These files came into being when diocesan bishops felt the need to retain and record data about their clergy without any accountability for the integrity of what was being conserved. They tell us as much about the stereotypes that the senior clergy espouse as about the subject to which the file refers. In some instances, the material is toxic in reputational terms both for the individual and for the institution.

It is time for this way of monitoring people to be reviewed. If there is any reason to maintain these files, then the very least that should be done is for the contents to be disclosed regularly to the person to whom the file applies. The stereotypes might then be identified and serious misrepresentation redressed.

OLIVER SIMON
Colcombe Mill Cottage
Colyton EX24 6EU

 

From Mr Chaka Artwell

Sir, — The Home Secretary, Priti Patel, has launched the Windrush cross-government working group, with Home Office-appointed African-skinned clergy as representative of England’s African-skinned subjects, whose task will be to hold Government, the Home Office, and civil servants to account for illegally exiling English subjects of Caribbean heritage in 2018. This behaviour from the Home Secretary is classic paternalist racism.

Our African Caribbean-administered Churches have spectacularly failed to bring forth any figure like Dr Martin Luther King or overtly use their leadership to challenge or oppose or offer the leadership that is so lacking among our African-skinned communities. They have not criticised, challenged, or strongly opposed the litany of colour disparity from Labour and the Conservative government.

I call on the co-chair, Bishop Webley; Bishop Joe Aldred from Churches Together in England; Paulette Simpson, Executive Director of The Voice; Blondel Cluff, Chief Executive of the West India Committee, and Kunle Olulode, Director of Voice4Change England, to give public account of themselves and how they intend to hold the Home Office, civil servants, and the Houses of Parliament to account.

It is a form of paternalistic racism to appoint people to represent England’s African-skinned subjects if the representatives failed to seek the consent of those whom they have been appointed to represent. Our African-skinned Churches are a compliant conservative Establishment that has failed to protect their traditional interpretation of the Messiah’s gospel message to be relevant to the majority of England’s African-skinned youth.

CHAKA ARTWELL
Secretary, Oxford African Caribbean Conversation
12 Cranley Road, Barton
Oxford OX3 8BW

 

From Mr Steve Vince
Sir, — Nowhere in Domenica Pecoraro and the Revd Dr Jonathan Arnold’s admirable cri de coeur on behalf of the cross-Channel refugees (Comment, 19 June) is it mentioned that they are all trying to get to this country from France. What can possibly be happening to them in France to make them desper­­ate enough to undergo such mortal peril to get to such an (apparently) hostile and racist country as Britain?

STEVE VINCE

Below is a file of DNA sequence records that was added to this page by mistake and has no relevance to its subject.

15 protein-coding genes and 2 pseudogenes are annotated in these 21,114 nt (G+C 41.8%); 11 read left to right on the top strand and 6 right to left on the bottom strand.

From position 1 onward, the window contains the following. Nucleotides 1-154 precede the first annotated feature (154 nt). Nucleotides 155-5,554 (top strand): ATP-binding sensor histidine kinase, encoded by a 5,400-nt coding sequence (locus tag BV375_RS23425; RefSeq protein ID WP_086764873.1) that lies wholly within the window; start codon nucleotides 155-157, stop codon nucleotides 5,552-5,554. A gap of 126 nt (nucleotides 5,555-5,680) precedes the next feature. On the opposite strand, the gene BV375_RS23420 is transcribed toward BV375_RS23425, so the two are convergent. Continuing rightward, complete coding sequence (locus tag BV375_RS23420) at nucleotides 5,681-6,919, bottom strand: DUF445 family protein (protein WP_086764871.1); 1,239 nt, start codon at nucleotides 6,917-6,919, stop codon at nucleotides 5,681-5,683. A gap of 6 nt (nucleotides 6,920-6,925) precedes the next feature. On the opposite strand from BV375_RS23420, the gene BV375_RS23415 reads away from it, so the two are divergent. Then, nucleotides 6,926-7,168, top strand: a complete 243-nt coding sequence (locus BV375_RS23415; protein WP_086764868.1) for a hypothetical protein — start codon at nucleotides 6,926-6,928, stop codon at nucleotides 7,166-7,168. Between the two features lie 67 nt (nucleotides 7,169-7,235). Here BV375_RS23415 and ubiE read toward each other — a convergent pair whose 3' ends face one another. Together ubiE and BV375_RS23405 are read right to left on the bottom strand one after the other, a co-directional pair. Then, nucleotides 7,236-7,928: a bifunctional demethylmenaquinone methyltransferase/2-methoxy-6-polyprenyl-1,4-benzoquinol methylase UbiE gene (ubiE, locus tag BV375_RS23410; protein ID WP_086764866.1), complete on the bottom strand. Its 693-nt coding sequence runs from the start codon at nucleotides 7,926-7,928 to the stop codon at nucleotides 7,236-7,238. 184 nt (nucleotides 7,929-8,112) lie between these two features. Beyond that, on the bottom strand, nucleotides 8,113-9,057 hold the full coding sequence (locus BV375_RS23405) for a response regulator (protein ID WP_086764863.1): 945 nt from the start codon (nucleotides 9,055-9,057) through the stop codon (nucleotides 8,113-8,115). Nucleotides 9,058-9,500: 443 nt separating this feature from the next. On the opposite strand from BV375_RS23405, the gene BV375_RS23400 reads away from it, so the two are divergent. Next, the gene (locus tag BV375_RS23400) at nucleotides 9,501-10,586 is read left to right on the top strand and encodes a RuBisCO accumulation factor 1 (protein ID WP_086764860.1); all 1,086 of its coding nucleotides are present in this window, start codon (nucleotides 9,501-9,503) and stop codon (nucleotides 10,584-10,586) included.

13 Selwyn Close
Wolverhampton
West Midlands WV2 4NQ

 

Christ Church, Oxford, and C of E safeguarding

From the Bishop of Huddersfield

Sir, — In response to your report “C of E is ‘being used’ in campaign against Dean of Christ Church” (News, 19 June), I would like to point out that the National Safeguarding Team (NST) has no view about, and is not involved in, the wider issues relating to the College and the Dean.

When a referral is made alleging that a senior member of the clergy has not fulfilled his or her safeguarding responsibilities, the NST has a duty to consider the management of any safeguarding risk. In this case, an independent safeguarding person has been asked to investigate and report back.

As I am sure your readers would agree, the Church must take all safeguarding issues very seriously, and all this is being done in accordance with the House of Bishops guidelines. For reference, the Dean of Christ Church is a “Church officer” within the definition contained in the House of Bishops practice guidance.

There is no agenda behind this and we hope that with the cooperation of all concerned this matter can be concluded quickly.

JONATHAN HUDDERSFIELD
Lead bishop for safeguarding
Church House, Great Smith Street
London SW1P 3AZ

 

From the Rt Revd Richard Llewellin

Sir, — While it makes good sense to suspend a bishop or priest from active ministry while a complaint against her or him is being investigated regarding an alleged abuse, I completely fail to understand why a similar suspension is imposed on such a person whose only possible fault is that she or he has failed in some way to act decisively regarding an alleged abuser.

Is there a bishop alive who has never made such a mistake? And how does such a mistake adversely affect their present ministry? This is safeguarding gone mad. Of course, if the cleric is found to have made a serious error of judgement, that is the moment to issue a reprimand or other appropriate penalty.

RICHARD LLEWELLIN
(formerly Bishop at Lambeth)
15a The Precincts
Canterbury
Kent CT1 2EL